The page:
We ‘Adore You’ Harry Styles, and your new new album ‘Fine Line’

Camille Ray

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Initiated into the world of music as a member of the hit boy band One Direction, Harry Styles has since broken off from the group to pursue a solo career. Despite his previous fan base, Styles has rebranded himself as a rock artist, garnishing his first debut single “Sign of the Times” with celestial gold inspired by the 1970s. 

Highly anticipated, it is a relief to report “Fine Line” also strays far from a typical pop radio album and instead incorporates signature rock sounds of the 1960s, ’70s and ’80s. Radiating in his flowy white trousers and fluorescent chest-baring shirt, the cover photo streamlines the vintage, mature and raw tone the album portrays through each song. Within the album said to be “all about having sex and feeling sad” as stated in his recent Rolling Stones article, Styles also addresses the importance of self-confidence in the face of difficulty. 

The opening track “Golden” kicks off the album as a happy charmer, dropping tangy tamborine clangs between the choruses. With an old-school style, Styles sets a soulful mood for the rest of the album. The upbeat attitude continues throughout, sprinkling beachy, sanguine vibes into his song “Sunflower, Vol. 6” as well. 

Besides the vintage electro beat of “Lights Up,” there are a couple distinct modern outliers strewn into the album. With a trembling bass and straight-forward chorus, “Adore You” is a danceable, breezy song ready to stick in your head for days. Resembling bands like Maroon 5 and Coldplay with its catchy verses and funky background guitar, “Watermelon Sugar” is also destined to top charts, even though the chorus is somewhat repetitive.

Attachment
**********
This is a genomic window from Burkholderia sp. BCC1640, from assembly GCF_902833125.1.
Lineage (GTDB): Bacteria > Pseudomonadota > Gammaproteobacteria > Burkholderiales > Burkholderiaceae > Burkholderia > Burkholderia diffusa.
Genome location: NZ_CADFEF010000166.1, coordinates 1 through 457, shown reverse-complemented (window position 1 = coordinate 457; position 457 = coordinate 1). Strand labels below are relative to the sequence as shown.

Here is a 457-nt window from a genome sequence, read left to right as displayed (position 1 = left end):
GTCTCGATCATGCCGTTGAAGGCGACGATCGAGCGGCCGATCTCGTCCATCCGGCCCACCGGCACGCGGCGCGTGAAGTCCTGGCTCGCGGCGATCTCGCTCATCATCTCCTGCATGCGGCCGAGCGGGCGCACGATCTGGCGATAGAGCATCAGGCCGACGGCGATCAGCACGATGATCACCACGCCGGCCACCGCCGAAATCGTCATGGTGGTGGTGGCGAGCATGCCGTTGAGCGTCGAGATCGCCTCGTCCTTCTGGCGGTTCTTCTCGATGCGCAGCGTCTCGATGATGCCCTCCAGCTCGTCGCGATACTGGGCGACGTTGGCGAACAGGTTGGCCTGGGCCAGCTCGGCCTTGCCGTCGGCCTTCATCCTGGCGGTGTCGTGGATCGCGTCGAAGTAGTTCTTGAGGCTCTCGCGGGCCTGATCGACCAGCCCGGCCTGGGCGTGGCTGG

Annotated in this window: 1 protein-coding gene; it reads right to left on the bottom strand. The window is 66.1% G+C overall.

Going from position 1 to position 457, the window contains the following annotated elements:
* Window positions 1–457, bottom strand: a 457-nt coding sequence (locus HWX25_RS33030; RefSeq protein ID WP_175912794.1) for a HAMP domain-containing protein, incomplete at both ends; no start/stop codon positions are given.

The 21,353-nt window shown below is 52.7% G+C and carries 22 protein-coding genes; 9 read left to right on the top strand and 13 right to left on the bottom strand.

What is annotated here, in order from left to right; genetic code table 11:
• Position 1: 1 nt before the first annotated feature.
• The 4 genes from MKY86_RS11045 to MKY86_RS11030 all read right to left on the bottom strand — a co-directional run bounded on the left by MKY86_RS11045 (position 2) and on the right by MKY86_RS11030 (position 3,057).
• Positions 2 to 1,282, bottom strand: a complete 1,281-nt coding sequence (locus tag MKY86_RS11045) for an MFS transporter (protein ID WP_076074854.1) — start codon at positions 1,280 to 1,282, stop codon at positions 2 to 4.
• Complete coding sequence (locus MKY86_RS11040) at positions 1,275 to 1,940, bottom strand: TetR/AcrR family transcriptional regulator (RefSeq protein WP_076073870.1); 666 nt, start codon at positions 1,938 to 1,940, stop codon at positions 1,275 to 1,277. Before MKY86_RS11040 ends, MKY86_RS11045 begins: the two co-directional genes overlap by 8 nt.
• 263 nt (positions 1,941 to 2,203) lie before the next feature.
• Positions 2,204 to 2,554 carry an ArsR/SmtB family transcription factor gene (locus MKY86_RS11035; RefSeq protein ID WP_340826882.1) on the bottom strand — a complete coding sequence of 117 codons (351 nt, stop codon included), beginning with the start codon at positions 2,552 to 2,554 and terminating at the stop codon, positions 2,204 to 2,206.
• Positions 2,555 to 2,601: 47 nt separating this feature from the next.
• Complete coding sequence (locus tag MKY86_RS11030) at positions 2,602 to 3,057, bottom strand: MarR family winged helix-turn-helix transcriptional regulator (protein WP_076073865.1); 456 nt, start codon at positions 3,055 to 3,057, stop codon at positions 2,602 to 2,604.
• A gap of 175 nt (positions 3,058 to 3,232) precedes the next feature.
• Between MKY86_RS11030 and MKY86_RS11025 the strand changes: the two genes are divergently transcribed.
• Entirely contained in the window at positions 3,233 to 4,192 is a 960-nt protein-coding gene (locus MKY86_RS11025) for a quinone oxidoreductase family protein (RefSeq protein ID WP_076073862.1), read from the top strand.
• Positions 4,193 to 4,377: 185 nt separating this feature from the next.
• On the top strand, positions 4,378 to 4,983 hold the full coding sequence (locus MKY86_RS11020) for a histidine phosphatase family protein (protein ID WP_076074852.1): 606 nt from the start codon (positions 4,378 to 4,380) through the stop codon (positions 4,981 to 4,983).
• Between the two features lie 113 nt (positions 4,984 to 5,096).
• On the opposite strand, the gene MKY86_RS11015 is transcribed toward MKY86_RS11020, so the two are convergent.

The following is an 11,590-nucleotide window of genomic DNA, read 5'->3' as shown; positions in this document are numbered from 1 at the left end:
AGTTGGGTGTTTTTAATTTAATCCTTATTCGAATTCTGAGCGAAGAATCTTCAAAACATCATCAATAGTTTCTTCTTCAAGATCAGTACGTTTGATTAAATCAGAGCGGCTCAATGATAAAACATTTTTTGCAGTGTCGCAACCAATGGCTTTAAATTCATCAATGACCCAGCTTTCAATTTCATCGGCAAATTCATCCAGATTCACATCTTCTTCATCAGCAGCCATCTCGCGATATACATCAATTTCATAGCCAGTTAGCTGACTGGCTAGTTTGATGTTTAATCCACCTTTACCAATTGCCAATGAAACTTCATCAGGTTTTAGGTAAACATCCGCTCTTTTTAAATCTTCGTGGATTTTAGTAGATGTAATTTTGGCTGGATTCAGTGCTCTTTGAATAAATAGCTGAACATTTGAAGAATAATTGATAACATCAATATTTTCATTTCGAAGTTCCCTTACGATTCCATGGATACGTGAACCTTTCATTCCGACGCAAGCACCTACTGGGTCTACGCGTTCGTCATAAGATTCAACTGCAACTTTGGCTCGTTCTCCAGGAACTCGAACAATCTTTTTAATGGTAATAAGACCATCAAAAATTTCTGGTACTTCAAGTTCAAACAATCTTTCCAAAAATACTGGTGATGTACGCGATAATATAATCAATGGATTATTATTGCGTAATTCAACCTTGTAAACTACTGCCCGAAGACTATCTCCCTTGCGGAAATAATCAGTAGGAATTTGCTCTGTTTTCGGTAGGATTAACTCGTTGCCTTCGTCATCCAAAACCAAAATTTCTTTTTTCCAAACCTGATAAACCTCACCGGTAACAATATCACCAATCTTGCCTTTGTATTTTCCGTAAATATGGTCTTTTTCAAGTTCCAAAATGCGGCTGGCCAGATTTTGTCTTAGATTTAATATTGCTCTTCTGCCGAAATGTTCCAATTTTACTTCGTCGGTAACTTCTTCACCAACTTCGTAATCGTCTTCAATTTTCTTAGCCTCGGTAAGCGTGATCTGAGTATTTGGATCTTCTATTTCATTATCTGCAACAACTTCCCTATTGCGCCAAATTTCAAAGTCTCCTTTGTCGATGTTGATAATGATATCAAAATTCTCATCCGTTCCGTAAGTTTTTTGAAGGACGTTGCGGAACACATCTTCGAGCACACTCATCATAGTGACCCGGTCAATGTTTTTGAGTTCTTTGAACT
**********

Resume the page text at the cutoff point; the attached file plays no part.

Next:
After the release of his previous album, Styles complained that his lyrics didn’t express his emotions enough and in creating “Fine Line” he was determined to do so without barriers. Using his recent breakup with Victoria’s Secret model Camille Rowe as his most prominent inspiration, fragments of their relationship are hidden in each of his songs. Especially evident in “Cherry,” Styles exemplifies the effect the breakup has had on him. Slowing down the album, he puts a ghost-like effect on the past relationship and expresses his heartache knowing Rowe has since moved on to her current boyfriend Theodorakis Niarcho. Singing “I, I confess I can tell that you are at your best/I’m selfish so I’m hating it,” Styles boldly describes Rowe’s daily influence on him and that letting her get away from him was a mistake he continues to hate himself for. 

With desperate, raw emotion pouring through every lyric, Styles has us on edge already waiting for the next album to drop. I would highly recommend this album because although it focuses on the unpleasantness of breakups, it also discusses the importance of finding yourself and figuring out how to stitch yourself back together in order to be happy, something everyone can relate to and learn from.